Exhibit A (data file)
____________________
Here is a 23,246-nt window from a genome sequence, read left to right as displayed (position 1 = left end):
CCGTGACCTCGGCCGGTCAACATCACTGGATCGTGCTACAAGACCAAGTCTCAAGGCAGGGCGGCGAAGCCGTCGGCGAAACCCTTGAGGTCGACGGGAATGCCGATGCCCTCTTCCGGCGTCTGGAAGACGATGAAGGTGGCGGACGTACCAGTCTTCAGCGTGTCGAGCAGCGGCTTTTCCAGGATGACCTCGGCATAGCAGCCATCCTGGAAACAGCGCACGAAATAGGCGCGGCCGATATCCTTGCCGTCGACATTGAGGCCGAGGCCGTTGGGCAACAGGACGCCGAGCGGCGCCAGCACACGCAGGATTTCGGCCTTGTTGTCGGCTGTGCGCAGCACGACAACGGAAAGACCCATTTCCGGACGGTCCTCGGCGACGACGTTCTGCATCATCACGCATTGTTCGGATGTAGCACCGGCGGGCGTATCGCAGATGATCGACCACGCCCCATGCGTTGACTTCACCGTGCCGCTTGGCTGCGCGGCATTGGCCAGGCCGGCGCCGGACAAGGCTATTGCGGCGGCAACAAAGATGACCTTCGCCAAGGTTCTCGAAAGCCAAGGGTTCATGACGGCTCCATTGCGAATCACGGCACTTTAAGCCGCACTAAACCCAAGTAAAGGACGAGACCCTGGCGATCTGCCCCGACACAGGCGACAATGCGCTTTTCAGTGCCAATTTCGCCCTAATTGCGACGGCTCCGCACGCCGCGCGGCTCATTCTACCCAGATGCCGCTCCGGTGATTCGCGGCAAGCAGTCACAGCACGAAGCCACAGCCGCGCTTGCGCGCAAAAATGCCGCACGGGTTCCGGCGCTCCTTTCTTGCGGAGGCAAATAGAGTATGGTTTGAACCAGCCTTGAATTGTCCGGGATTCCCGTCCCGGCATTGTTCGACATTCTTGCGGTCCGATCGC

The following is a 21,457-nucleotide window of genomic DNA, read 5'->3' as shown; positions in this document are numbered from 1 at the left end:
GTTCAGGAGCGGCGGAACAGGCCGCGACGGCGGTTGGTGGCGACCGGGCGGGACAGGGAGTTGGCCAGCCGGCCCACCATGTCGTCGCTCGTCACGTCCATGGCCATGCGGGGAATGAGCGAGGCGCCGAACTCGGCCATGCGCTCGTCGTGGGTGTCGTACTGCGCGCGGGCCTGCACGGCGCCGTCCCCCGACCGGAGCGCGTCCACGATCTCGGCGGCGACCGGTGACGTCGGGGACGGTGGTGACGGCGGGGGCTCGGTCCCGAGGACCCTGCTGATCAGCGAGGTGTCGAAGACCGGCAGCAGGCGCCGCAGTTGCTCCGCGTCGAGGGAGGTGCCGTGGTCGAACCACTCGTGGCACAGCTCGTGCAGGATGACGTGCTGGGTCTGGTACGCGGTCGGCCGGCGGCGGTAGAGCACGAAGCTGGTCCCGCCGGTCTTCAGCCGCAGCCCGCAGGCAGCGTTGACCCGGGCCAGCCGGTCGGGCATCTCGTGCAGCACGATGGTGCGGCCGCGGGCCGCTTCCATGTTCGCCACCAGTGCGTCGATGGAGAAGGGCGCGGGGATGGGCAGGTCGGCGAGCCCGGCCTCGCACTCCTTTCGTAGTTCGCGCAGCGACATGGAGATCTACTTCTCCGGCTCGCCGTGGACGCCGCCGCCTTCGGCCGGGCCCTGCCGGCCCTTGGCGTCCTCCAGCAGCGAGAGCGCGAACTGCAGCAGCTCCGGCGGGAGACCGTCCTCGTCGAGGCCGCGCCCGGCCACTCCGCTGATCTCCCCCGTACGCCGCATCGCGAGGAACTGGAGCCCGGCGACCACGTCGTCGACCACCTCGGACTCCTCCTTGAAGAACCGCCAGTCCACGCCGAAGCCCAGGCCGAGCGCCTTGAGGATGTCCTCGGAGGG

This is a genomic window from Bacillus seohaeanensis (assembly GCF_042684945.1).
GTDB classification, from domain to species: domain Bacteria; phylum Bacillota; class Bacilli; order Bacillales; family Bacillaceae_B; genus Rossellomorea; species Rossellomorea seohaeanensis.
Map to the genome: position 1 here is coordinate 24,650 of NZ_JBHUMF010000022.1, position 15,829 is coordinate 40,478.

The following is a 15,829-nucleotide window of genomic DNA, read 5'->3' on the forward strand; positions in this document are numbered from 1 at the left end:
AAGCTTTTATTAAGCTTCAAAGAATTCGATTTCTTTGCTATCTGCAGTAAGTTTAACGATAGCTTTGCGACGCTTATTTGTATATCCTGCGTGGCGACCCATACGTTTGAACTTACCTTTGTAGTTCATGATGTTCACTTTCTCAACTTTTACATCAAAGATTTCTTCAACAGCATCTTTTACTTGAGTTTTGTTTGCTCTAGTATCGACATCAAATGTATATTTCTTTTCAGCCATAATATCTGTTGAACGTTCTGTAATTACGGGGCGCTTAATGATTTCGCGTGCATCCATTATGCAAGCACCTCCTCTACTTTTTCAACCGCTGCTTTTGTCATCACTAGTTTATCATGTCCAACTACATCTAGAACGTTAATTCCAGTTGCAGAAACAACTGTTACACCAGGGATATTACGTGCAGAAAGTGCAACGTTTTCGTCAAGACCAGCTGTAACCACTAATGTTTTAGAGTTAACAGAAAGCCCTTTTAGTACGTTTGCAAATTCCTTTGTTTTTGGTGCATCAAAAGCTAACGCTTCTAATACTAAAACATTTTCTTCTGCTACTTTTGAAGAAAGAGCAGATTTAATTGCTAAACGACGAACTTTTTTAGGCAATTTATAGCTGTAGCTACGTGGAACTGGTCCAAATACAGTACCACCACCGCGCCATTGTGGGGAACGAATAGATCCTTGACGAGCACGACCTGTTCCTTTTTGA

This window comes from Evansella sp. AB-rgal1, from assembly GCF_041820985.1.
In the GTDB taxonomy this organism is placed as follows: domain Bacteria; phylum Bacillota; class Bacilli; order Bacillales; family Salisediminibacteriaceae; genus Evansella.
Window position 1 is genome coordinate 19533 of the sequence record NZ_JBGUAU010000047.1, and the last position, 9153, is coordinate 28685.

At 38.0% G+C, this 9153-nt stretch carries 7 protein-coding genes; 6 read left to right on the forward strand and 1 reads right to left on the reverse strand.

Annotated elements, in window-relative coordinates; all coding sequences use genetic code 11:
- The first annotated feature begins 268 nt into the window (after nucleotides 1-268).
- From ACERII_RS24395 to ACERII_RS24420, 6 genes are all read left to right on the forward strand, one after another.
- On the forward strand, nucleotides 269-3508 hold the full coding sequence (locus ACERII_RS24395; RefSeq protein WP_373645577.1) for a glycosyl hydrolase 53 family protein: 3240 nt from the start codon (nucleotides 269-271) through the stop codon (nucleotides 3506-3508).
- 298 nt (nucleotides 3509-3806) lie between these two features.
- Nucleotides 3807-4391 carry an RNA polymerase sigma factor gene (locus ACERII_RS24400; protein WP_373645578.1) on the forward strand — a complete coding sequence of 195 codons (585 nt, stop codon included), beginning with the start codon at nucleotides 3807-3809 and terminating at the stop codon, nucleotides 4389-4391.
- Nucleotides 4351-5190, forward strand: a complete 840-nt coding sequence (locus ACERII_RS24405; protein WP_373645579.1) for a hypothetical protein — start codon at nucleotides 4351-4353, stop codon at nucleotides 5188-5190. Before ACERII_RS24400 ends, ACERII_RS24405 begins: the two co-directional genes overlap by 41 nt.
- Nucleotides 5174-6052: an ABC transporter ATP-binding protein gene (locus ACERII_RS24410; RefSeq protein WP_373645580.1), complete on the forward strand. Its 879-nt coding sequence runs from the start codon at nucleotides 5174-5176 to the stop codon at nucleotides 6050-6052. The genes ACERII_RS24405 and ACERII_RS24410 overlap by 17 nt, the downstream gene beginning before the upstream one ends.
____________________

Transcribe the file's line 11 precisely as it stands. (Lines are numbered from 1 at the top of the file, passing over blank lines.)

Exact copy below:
In the GTDB taxonomy this organism is placed as follows: domain Bacteria; phylum Bacillota; class Bacilli; order Bacillales; family Salisediminibacteriaceae; genus Evansella.